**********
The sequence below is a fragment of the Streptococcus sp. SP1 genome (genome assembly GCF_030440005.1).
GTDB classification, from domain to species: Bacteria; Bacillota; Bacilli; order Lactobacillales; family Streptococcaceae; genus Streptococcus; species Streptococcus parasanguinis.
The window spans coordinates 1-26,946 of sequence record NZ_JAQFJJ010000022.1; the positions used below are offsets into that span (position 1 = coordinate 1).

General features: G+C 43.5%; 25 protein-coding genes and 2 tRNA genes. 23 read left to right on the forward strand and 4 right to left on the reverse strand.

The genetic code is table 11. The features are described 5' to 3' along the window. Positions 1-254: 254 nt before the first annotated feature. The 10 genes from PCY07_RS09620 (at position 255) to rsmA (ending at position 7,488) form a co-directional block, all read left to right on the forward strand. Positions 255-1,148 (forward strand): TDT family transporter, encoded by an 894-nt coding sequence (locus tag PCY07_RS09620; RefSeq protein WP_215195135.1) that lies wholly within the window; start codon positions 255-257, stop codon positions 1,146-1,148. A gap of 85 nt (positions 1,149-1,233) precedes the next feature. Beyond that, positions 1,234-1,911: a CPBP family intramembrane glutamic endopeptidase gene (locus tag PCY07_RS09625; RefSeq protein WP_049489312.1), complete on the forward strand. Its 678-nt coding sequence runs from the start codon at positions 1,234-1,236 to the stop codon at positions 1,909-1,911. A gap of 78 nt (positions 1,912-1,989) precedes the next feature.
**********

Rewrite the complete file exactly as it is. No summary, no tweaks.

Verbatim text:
The sequence below is a fragment of the Streptococcus sp. SP1 genome (genome assembly GCF_030440005.1).
GTDB classification, from domain to species: Bacteria; Bacillota; Bacilli; order Lactobacillales; family Streptococcaceae; genus Streptococcus; species Streptococcus parasanguinis.
The window spans coordinates 1-26,946 of sequence record NZ_JAQFJJ010000022.1; the positions used below are offsets into that span (position 1 = coordinate 1).

General features: G+C 43.5%; 25 protein-coding genes and 2 tRNA genes. 23 read left to right on the forward strand and 4 right to left on the reverse strand.

The genetic code is table 11. The features are described 5' to 3' along the window. Positions 1-254: 254 nt before the first annotated feature. The 10 genes from PCY07_RS09620 (at position 255) to rsmA (ending at position 7,488) form a co-directional block, all read left to right on the forward strand. Positions 255-1,148 (forward strand): TDT family transporter, encoded by an 894-nt coding sequence (locus tag PCY07_RS09620; RefSeq protein WP_215195135.1) that lies wholly within the window; start codon positions 255-257, stop codon positions 1,146-1,148. A gap of 85 nt (positions 1,149-1,233) precedes the next feature. Beyond that, positions 1,234-1,911: a CPBP family intramembrane glutamic endopeptidase gene (locus tag PCY07_RS09625; RefSeq protein WP_049489312.1), complete on the forward strand. Its 678-nt coding sequence runs from the start codon at positions 1,234-1,236 to the stop codon at positions 1,909-1,911. A gap of 78 nt (positions 1,912-1,989) precedes the next feature.